Shamanic treatment for addictions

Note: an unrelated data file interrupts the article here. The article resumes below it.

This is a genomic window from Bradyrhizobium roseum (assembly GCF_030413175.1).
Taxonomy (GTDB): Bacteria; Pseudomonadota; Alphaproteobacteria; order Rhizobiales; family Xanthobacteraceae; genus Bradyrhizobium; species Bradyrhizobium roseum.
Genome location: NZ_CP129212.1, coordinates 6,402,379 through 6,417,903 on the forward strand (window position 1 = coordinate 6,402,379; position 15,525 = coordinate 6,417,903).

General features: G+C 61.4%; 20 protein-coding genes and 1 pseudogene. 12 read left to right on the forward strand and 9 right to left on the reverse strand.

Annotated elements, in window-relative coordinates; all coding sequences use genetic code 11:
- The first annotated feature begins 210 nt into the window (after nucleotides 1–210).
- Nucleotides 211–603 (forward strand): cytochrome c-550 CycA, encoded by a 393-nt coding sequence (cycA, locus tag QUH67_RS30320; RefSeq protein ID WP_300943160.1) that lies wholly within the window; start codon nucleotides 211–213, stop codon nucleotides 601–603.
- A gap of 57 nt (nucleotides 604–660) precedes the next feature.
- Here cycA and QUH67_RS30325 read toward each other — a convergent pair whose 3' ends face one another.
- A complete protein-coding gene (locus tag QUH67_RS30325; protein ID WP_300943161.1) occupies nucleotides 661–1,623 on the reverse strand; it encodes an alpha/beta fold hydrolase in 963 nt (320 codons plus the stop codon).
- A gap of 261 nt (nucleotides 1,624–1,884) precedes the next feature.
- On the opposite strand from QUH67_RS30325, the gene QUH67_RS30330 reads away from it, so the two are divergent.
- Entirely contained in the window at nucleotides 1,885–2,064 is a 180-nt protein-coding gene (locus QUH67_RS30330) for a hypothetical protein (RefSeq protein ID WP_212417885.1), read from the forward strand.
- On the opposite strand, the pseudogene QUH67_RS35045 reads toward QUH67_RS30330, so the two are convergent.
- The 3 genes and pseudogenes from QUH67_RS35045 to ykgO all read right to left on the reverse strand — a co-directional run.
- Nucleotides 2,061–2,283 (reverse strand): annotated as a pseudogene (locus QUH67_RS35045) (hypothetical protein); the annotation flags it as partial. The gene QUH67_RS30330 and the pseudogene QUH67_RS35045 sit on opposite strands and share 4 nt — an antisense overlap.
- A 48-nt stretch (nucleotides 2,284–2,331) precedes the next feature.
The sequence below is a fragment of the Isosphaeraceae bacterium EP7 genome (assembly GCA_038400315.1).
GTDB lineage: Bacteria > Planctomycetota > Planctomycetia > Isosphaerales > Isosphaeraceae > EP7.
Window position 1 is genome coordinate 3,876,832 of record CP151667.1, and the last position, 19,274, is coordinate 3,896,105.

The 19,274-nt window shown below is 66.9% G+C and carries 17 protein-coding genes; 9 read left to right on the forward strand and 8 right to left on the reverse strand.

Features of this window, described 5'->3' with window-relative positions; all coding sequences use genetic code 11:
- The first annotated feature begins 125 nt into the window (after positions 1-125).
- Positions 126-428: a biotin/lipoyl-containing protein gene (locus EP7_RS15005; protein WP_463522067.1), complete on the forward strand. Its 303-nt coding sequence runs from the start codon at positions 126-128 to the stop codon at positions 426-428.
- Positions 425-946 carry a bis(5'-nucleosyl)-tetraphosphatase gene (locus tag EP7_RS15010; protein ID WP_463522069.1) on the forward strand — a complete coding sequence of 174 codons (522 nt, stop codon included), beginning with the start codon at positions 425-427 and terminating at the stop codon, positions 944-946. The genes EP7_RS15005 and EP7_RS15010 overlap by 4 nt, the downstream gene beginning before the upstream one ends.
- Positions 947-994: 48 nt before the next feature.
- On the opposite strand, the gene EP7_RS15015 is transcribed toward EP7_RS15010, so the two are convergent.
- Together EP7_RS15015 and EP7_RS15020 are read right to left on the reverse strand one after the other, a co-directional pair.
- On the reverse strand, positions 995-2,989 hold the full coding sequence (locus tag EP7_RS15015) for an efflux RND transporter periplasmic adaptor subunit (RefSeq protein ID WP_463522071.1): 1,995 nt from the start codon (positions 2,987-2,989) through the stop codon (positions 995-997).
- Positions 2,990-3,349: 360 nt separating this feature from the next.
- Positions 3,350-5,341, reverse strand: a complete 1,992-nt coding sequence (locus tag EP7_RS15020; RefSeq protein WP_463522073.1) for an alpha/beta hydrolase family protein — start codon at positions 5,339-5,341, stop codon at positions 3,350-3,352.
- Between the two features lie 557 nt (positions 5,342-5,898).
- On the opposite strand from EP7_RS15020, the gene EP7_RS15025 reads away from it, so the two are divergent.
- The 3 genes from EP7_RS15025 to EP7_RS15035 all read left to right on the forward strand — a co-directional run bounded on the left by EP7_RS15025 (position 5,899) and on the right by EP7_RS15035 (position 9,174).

I’m pretty excited about a “treatment” my close friend told me about. It is presented by this “shaman” type fellow and it involves taking a psychedelic natural compound (think along the lines of magic mushrooms but not exactly the same). We’re now trying to get about six people together to go to this guy’s farm – he does groups only. It is all very controlled and takes place in a safe environment. What is supposed to happen is that you gain a deep insight into your life and especially identify those destructive behaviors or aspects that you need to get rid of. I’ve listened to a respected podcast with experts on these shamanic hallucinogenic experiences (trips, to be colloquial) and there seems to be some success in treating addictions through this one-time process. It makes you see your life from a different perspective and some deep neurological and psychological changes can take place. I’m a skeptic by nature and while I expect no miracles I am so desperate to break the chains of addiction that I cannot help but feel hopeful and kind of excited about even the slightest chance that this might help me. Addiction is really a kind of hell. Your mind is always consumed by substances – whether you are under the influence or sober you are always thinking about taking something. You have to lie about it to people so as not to upset them or get yourself into trouble. You feel so damn guilty and powerless all the time. And, like the old AA saying goes, you are just constantly sick and tired of being sick and tired. Yesterday I smoked weed  before work and when it started wearing off around lunchtime I had four double gins (on the rocks and on a nearly empty stomach) after which I took half a sleeping tablet and smoked some more weed. I ended up puking into a plastic bottle in my car later in the afternoon. Really classy. I couldn’t drive and was semi-passed out in my car that I’d parked on the side of a busy road in the rush hour traffic. Whether people inching past me noticed this man in a comatose state, retching violently on occasion I don’t know. What the business owners near where I was parked thought is also something I’d rather try to block from my conscience. If my family knew about this type of thing they would be horrified. My wife and children may well decide to leave me (given my long history of rehabs). But I still can’t seem to override the frequent compulsion to use. I somehow always discount the risks much more than I should. It really is a disease. I don’t want to be a drunkard and addict – I hate myself for it, but I keep doing it. There is not even much joy in it anymore, in fact, I feel like crap when I’m wasted. So maybe I’m just clutching at straws here but I know of people who quit smoking and other bad habits after their hallucinogenic experience. One specific plant from Nigeria is even used to break heroin addiction while minimizing the withdrawals to the point of insignificance. The real cure of these types of trips is that it lights up all the wiring in your brain and makes you see things clearly for once. For what they are. You look at your life objectively and get deep insights that stick with you long after the trip.There is obviously also a strong emotional response that takes place during and after the trip. It is a cognitive/emotional/psychological thing I guess (I’m gonna start researching it in more depth before I go). Some patients get to grips with traumatic life experiences or end up understanding why they feel a certain way and how easy it is to let it go. Well, I will let you know once all this has materialized and you’ll know then what impact it has made on my life. Until then I will keep struggling to stay sober one day at a time.


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